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Journal of Spectroscopy
Volume 2015, Article ID 574754, 6 pages
http://dx.doi.org/10.1155/2015/574754
Research Article

Ultrafast Probe of Carrier Diffusion and Nongeminate Processes in a Single CdSSe Nanowire

1Department of Chemistry and Biochemistry, University of Delaware, Newark, DE 19716, USA
2Department of Physics and Astronomy, University of Delaware, Newark, DE 19716, USA

Received 31 October 2014; Accepted 19 February 2015

Academic Editor: Pedro D. Vaz

Copyright © 2015 Peter S. Eldridge et al. This is an open access article distributed under the Creative Commons Attribution License, which permits unrestricted use, distribution, and reproduction in any medium, provided the original work is properly cited.

Abstract

We measure ultrafast carrier dynamics in a single CdSSe nanowire at different excitation fluences using an ultrafast Kerr-gated microscope. The time-resolved emission exhibits a dependence on excitation fluence, with the onset of the emission varying on the picosecond time scale with increasing laser power. By fitting the emission to a model for amplified spontaneous emission (ASE), we are able to extract the nonradiative carrier recombination lifetime and nongeminate recombination constant. The extracted nongeminate recombination constant suggests that our measurement technique allows the access to the nondiffusion limited recombination regime in nanowires with low carrier mobility.

1. Introduction

With the vast progress in chemical synthesis of semiconductor nanostructures, there is a need to understand carrier transport in the plethora of available morphologies. Ternary alloy semiconductors, such as CdSxSe1−x, are particularly intriguing for both scientific studies and technological applications. As the bandgap of CdSxSe1−x can span the entire visible spectrum through alloy variation, it has potential applications as a light harvester in solar cells and a tunable wavelength source in semiconductor nanolasers [13]. The high defect density inherent to ternary alloys in comparison to their binary counterparts has led to reports of increased density of nonradiative recombination centres (Shockley-Read-Hall states) in AlGaAs [4] while exciton localisation in CdSSe nanobelts has been attributed to bandgap variation along the nanobelt [5]. As compositional variations can occur on the single particle level for CdSSe, compositional and morphological variations within an ensemble of particles complicate interpretation of ensemble averaged measurements, making the need for single particle measurements all the more pertinent for carrier dynamics studies.

Here, we investigate early luminescence dynamics in a single CdSSe nanowire at different excitation intensities using a Kerr-gated ultrafast microscope [6]. The short-lived, nonlinear emission is assigned to amplified spontaneous emission (ASE). Fitting the emission to a nonlinear model allows us to extract information on the impurity mediated nonradiative carrier lifetime and the nongeminate recombination coefficient. The nongeminate recombination coefficient demonstrates that our measurement technique allows the access to carrier dynamics on short enough timescales and high enough densities that recombination is not diffusion-controlled. This therefore shows that the majority of the excited carriers recombine before significant impurity, phonon, or defect scattering.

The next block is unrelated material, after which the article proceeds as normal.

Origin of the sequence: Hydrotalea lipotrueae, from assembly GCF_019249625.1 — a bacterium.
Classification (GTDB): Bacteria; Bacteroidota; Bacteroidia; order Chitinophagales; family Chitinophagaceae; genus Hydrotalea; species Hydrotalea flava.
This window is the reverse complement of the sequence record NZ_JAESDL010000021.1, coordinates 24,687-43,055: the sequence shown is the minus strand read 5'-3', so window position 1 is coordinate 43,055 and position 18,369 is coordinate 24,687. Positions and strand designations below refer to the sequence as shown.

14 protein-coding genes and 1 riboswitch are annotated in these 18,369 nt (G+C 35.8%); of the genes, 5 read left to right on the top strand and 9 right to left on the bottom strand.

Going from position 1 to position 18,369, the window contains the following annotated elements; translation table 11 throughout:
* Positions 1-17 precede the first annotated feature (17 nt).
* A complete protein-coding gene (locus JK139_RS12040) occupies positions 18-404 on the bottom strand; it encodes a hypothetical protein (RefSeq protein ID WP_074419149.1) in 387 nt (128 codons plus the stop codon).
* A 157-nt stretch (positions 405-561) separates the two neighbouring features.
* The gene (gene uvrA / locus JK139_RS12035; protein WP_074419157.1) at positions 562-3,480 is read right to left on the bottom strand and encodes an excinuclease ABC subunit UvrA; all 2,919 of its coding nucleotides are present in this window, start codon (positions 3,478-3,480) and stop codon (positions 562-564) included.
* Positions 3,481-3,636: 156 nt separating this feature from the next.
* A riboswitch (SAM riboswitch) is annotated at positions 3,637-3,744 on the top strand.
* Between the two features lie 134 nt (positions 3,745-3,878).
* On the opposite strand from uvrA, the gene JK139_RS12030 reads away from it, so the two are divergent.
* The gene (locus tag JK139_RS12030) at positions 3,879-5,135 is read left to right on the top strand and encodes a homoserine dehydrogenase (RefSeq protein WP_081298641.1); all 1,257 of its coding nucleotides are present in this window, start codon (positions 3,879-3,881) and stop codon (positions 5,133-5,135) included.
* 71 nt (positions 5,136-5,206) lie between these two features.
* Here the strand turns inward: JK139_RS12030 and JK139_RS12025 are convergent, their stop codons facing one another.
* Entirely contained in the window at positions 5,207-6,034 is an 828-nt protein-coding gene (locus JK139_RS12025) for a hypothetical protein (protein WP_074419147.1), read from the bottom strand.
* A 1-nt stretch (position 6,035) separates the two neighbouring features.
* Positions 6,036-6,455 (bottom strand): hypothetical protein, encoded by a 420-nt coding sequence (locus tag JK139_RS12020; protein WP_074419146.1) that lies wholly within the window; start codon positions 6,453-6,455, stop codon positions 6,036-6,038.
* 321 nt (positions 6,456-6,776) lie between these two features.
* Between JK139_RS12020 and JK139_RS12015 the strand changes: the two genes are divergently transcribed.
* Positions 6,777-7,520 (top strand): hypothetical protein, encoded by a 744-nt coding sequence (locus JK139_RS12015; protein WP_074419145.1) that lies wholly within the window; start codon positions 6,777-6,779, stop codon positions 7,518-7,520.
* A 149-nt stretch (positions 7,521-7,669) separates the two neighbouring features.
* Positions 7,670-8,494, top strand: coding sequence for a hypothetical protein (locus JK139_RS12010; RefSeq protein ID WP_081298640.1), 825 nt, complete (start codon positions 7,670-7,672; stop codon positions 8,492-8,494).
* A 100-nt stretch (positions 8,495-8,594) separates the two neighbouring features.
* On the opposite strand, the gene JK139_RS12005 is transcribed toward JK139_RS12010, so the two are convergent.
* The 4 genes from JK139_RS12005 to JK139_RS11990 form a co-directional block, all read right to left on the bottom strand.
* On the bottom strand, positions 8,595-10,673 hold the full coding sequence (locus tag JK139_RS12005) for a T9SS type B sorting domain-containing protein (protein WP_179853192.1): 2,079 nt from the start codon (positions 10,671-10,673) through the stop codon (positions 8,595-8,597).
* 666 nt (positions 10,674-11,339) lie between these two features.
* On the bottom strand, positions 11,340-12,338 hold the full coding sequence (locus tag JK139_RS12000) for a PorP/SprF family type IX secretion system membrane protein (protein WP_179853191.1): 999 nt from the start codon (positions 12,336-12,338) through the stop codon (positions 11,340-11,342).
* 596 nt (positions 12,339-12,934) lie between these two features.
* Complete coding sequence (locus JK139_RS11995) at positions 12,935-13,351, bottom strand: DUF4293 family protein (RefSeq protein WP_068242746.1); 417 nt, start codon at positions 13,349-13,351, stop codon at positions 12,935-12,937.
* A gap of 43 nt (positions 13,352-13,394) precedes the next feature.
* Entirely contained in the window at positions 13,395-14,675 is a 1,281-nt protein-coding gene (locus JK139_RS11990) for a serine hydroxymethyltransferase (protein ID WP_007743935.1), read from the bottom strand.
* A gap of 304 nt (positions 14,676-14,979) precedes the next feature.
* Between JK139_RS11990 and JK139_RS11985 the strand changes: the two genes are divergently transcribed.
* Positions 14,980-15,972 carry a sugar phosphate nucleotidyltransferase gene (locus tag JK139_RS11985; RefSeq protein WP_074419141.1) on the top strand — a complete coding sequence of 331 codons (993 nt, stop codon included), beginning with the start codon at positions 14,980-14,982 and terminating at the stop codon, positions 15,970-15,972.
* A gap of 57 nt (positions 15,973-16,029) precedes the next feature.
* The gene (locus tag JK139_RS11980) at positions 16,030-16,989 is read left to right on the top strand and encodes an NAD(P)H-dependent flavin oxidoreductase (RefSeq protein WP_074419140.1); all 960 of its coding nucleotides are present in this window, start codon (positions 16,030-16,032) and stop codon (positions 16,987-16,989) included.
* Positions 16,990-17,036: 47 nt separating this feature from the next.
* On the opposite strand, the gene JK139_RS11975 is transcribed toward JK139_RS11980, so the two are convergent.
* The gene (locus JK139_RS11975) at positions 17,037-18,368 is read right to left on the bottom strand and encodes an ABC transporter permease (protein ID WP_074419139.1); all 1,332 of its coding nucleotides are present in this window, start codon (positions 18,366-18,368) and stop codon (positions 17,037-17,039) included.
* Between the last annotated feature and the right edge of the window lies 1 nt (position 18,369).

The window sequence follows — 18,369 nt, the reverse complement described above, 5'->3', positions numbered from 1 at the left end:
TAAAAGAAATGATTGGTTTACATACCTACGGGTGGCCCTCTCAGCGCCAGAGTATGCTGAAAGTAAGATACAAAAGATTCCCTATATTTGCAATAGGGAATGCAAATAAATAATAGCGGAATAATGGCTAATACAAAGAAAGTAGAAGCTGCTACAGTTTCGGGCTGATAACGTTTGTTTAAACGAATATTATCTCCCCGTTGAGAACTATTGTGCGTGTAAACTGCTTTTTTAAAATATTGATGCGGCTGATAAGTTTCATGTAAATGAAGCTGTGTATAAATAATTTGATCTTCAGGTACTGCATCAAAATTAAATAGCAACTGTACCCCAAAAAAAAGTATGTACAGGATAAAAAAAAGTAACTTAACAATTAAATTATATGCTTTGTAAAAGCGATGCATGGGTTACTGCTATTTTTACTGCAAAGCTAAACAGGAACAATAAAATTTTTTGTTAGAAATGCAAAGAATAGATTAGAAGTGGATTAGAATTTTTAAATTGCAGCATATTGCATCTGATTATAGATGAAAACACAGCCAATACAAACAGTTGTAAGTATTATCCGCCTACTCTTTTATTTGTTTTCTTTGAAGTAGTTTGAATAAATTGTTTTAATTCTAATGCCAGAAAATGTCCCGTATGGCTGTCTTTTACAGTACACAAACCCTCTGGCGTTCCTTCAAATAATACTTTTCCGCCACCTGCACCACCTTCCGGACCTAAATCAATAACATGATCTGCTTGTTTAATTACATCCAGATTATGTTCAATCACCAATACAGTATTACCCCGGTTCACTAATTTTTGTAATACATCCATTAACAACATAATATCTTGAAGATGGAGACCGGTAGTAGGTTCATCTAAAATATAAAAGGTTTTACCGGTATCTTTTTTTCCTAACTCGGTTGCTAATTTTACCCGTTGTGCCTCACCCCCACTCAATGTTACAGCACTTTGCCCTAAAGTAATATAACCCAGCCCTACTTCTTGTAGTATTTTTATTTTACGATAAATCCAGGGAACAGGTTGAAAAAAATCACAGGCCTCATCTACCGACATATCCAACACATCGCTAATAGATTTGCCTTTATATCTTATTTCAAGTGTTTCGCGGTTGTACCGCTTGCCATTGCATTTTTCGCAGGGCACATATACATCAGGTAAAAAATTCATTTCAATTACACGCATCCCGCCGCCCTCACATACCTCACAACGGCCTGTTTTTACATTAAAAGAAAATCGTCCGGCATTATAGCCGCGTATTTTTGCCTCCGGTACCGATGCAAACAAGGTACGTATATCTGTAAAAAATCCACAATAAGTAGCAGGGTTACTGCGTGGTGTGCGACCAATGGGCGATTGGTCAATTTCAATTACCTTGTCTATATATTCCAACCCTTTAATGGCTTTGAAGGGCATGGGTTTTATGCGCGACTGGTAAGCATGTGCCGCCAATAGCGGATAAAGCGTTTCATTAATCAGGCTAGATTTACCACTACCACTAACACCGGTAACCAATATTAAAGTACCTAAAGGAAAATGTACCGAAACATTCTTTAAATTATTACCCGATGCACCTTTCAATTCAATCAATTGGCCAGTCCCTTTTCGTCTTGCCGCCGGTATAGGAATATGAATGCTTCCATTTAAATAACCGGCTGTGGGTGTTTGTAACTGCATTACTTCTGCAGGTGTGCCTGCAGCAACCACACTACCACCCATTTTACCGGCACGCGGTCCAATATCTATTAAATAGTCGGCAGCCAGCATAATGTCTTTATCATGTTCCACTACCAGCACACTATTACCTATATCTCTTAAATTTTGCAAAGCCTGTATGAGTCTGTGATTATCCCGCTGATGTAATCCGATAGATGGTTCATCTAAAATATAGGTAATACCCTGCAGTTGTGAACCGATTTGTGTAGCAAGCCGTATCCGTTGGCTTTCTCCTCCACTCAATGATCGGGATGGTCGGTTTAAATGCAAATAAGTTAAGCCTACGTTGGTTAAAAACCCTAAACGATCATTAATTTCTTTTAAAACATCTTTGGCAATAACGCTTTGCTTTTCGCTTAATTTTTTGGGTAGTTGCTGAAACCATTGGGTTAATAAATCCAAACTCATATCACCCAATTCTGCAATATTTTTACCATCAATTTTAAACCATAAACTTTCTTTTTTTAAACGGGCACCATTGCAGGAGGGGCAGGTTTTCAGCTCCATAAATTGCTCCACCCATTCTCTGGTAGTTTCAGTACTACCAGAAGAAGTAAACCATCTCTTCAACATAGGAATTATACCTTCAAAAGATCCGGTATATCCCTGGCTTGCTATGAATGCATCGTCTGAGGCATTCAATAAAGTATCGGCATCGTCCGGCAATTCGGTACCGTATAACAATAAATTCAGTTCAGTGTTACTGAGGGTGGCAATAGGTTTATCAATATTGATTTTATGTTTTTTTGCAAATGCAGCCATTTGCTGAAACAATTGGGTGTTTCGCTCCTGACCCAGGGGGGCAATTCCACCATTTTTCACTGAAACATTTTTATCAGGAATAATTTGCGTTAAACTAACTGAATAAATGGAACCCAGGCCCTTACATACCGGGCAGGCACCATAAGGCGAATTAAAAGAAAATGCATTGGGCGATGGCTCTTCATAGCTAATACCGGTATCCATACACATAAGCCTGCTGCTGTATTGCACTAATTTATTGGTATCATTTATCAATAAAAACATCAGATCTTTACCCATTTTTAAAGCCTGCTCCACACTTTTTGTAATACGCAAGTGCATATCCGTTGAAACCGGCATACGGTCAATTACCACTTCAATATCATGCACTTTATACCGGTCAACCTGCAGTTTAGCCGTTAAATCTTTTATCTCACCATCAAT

2. Materials and Methods

CdSSe nanowires were grown by the vapour liquid solid (VLS) method detailed in the previously published work [7, 8]. This technique is known to produce single crystalline nanowires with wurtzite phase and ensemble XRD measurements (not shown) are in agreement with the nanowires having wurtzite crystal structure. Nanowires were drop-cast onto transmission electron microscope (TEM) grids to allow different characterisation techniques to be conducted on the same nanowire. Initial characterization of the nanowires involved fluorescence microscopy with an Olympus IX70 and SEM using a Hitachi S4700.

Figure 1(a) shows a true colour micrograph of the chosen nanowire for the study. A faint outline of the TEM grid is visible on the right-hand side of the micrograph due to scattered light. Using the spectral properties of the colour filters in the charged coupled device (CCD) camera of the IX70, we can map a colour from the bitmap image to a particular emission wavelength (Figure 1(b)) [8]. The emission wavelengths can then be used to gauge composition variations along the length of the wire. Assuming that band edge emission dominates [5], the emission wavelength of ~563 nm suggests a composition of CdS0.8Se0.2, using the compositional dependence found in [9], with no more than variation along the length of the wire. Figures 1(c) and 1(d) are SEM images of the nanowire. The images reveal that the surface is smooth, with no debris or significant morphology changes. From these images, we can deduce that the nanowire studied is around 200 nm thick and 500 nm wide with a length of 200 μm. Figure 1(e) shows the EDS spectra from the sample ensemble. From these spectra, the calculated ensemble average composition is CdS0.64Se0.36. This is in agreement with the colour space analysis (Figure 1(b)), considering particle to particle composition variation and experimental uncertainty.